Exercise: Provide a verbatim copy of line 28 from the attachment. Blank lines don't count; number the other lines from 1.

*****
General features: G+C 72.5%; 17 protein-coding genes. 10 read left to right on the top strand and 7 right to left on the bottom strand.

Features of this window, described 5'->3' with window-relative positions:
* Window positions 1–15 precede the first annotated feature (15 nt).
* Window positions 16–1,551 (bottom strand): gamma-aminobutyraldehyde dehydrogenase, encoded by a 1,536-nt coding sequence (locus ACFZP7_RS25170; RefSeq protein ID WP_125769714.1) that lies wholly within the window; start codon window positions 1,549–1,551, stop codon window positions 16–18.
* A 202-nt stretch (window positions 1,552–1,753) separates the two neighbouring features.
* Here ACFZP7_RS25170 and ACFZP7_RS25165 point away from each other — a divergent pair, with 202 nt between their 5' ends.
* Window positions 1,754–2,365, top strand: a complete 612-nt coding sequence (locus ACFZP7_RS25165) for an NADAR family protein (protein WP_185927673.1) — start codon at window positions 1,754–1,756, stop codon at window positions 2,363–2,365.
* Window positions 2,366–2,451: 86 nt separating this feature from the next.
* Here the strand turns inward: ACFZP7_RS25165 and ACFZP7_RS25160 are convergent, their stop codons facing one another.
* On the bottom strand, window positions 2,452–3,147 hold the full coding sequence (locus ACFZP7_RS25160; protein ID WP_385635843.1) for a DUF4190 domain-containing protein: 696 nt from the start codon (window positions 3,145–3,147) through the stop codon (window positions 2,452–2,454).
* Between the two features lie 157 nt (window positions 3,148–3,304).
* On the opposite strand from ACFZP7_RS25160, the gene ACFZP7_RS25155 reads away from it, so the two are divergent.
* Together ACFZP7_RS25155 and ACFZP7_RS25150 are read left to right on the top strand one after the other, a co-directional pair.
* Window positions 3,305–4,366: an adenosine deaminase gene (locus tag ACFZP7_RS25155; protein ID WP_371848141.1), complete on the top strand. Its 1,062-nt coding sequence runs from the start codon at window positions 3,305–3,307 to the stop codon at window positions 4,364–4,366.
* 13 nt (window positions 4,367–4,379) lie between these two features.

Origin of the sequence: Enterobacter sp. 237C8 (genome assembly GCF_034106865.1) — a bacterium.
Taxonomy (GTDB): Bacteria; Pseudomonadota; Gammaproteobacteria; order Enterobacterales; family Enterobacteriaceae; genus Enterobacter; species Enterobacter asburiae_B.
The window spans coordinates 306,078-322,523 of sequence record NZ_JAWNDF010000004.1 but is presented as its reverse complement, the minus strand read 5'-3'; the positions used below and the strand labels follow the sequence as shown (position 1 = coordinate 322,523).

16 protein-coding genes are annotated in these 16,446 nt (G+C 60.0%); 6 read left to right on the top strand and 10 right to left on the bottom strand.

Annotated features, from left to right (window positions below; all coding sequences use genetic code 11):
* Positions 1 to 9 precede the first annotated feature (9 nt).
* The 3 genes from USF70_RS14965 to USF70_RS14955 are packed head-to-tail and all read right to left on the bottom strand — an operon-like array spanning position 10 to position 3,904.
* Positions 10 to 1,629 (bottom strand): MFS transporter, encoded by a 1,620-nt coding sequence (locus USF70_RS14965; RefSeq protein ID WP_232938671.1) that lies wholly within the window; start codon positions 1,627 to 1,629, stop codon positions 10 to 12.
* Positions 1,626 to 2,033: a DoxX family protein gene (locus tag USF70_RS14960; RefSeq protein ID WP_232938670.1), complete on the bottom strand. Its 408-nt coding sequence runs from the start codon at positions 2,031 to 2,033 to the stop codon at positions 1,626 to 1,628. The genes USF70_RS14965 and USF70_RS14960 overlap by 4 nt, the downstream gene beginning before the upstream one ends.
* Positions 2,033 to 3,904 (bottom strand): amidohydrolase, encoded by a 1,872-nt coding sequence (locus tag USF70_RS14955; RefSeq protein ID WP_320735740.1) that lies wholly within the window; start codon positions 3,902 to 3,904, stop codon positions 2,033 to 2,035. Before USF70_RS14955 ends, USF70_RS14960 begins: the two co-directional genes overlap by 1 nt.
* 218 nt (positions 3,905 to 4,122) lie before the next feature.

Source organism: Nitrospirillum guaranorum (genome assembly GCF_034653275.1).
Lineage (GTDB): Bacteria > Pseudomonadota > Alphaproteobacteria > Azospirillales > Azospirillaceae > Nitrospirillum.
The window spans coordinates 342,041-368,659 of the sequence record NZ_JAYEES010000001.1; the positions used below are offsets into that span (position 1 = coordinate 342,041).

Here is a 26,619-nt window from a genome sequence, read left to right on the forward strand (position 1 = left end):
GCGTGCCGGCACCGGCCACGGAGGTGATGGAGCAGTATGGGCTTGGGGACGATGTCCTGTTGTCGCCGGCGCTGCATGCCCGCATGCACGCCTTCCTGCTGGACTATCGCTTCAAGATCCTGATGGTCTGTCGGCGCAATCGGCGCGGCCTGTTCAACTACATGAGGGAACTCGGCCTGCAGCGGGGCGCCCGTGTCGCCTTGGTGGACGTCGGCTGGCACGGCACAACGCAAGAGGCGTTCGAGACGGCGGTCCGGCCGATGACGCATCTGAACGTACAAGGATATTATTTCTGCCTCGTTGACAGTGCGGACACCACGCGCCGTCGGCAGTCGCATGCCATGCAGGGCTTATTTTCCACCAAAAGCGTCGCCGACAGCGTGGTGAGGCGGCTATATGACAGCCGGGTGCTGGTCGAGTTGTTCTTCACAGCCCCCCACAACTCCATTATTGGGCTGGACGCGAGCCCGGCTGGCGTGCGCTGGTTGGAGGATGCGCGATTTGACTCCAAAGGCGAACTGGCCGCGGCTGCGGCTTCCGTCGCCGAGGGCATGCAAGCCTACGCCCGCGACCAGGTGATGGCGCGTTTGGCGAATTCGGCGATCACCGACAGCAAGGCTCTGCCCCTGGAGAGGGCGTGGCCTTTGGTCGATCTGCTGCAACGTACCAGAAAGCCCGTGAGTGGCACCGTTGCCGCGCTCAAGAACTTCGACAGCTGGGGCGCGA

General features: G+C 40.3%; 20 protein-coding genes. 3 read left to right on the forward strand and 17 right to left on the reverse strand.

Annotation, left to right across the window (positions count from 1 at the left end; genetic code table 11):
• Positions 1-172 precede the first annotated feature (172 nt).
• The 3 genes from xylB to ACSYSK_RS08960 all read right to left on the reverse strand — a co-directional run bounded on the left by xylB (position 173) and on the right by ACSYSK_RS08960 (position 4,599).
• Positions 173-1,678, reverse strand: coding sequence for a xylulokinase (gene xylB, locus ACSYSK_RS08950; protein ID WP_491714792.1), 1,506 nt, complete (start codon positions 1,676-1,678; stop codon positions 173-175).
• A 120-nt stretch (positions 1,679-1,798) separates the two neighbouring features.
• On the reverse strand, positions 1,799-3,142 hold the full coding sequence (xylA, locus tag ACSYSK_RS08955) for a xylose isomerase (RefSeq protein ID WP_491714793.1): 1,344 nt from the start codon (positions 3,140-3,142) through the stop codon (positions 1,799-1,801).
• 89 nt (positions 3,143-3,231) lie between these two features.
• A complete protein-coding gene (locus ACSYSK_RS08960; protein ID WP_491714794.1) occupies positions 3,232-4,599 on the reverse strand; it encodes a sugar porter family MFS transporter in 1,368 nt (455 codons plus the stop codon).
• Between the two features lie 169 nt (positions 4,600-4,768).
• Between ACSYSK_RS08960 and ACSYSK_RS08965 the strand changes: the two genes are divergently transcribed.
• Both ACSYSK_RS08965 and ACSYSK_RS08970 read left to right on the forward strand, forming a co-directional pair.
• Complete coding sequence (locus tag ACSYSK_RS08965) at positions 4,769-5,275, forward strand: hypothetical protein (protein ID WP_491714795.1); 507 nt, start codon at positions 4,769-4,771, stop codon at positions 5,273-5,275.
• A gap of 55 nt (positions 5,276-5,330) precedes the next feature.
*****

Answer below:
Lineage (GTDB): Bacteria > Pseudomonadota > Alphaproteobacteria > Azospirillales > Azospirillaceae > Nitrospirillum.